Further Thoughts on Modern and Ancient Translations

Thinking on Lawrence Venuti's provocative entry, "Where is the foreign in "international," the last two weeks days, I tried to see whether there is a difference between translating from contemporary texts and ancient ones. My first answer was that there is not. The difference between translations of poetry in the last twenty years or so and before is that many more American poets of the last twenty years have a sense of self-sufficiency, that they are at the center of poetic universe. They do not experience the sense of lack, need, which I think is at the root of all generative translations. For instance, Ron Silliman's blog –being the most visited by experimental poets, I assume quite representative- has very few discussions of translations or of foreign writers per se. The blog reminds me of Henry Ford's famous assertion that, "history is bunk"(what would Ford have said of the events in Iraq, of Ramsfeld's "new thinking" as opposed to "old thinking"?). Ironically, Silliman's early essays consistently refer to European thinkers and writers. One key rationale for the necessity of the "new sentence," the basis of his poetics, is a European event, the invention of the printing press, which, for him, transforms a poetry for the ear (performed) to a poetry of the book.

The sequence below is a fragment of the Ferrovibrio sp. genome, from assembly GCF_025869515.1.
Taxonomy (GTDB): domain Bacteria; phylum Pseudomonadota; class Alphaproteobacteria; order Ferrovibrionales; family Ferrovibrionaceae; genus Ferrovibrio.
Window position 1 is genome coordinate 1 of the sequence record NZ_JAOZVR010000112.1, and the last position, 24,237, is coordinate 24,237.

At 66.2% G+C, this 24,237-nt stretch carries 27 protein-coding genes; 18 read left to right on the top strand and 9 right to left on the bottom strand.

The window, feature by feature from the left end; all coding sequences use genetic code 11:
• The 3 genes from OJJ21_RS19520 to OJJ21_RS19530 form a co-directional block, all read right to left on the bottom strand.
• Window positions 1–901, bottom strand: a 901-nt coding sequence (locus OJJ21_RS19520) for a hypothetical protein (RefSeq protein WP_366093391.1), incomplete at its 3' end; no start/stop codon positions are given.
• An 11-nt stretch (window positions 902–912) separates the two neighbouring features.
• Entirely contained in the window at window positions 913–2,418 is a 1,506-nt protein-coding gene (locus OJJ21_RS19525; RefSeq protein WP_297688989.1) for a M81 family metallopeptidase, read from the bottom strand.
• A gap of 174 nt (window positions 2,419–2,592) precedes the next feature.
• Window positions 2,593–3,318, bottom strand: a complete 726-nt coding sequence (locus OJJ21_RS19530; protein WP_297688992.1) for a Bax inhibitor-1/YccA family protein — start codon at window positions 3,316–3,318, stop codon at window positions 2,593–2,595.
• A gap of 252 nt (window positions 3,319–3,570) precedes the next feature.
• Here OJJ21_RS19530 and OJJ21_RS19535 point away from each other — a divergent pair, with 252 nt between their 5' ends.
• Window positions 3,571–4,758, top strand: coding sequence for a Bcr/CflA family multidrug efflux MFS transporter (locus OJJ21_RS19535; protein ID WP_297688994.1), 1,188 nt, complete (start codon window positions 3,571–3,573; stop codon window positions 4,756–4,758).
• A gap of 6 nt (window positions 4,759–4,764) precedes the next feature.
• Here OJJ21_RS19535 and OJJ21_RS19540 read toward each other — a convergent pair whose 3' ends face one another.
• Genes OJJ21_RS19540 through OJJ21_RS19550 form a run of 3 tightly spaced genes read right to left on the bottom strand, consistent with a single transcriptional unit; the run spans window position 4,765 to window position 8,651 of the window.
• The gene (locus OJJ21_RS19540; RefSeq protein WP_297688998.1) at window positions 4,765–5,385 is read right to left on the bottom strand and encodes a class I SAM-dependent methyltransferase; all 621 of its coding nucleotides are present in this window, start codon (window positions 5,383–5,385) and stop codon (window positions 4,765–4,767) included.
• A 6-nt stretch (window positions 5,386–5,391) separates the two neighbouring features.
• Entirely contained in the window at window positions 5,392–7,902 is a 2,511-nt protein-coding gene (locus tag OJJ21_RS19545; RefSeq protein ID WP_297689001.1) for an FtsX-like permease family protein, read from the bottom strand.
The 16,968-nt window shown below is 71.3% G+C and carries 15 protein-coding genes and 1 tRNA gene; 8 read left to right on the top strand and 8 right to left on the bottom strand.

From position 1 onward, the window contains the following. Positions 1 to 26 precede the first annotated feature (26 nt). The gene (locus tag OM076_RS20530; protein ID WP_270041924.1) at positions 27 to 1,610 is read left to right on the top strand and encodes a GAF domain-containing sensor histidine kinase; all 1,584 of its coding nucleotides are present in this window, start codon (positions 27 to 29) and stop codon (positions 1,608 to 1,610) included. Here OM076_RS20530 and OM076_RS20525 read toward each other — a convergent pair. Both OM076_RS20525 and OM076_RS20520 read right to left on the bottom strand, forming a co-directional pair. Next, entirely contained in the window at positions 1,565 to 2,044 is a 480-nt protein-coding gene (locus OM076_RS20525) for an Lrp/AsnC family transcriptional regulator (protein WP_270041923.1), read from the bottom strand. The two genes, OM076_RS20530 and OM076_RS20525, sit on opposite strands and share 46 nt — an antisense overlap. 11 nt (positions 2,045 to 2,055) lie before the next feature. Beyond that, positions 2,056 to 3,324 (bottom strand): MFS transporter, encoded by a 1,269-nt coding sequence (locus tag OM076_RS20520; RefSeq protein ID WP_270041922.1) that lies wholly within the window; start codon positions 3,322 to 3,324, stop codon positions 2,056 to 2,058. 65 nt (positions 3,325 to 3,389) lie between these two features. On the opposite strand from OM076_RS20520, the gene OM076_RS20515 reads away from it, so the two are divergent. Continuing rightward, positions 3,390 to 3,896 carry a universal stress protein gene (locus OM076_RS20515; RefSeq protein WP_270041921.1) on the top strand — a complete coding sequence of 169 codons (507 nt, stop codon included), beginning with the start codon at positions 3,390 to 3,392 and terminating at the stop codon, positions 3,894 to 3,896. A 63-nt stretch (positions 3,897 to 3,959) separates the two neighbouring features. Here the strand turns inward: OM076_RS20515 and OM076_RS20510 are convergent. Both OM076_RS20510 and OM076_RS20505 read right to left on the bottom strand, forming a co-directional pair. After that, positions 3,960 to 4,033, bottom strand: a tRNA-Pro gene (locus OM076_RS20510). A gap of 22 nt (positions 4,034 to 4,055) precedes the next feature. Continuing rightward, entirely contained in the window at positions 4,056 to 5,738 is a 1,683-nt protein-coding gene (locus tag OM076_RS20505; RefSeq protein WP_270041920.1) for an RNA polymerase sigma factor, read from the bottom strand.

I agree that there have been even fewer translations of ancient texts than of contemporary ones in the last twenty five years,. Nevertheless, I can add a few to the list started by Lawrence ("Men in Aida" and "War Music") and Kent ("The Tablets"): Andrew Schelling's translations of Sanskrit erotic lyrics, Vincent Katz's "The Satyricon" and Kent Johnson's "The Miseries of Poetry," which contains a group of translations of ancient Greek fragments at its core.

What is provocative and insightful about Lawrence's distinction is that it points to a real, significant difference between the translations on the list and those of contemporary texts. While the latter texts focus more on the interests and issues of poetic language, translations of ancient texts have a thematic dimension, as if the interest in the ancient text has something to do with the attempt to say something about one's own time.

All these texts revolve around the themes of war and sexuality, and the nexus of violence which connects them both. In "The Tablets," "The Miseries of Poetry" and k. Iskender's "souljam" this sadomasochistic violence connects to the fragmentation (dissolution through time) of language, that is to say, to translation.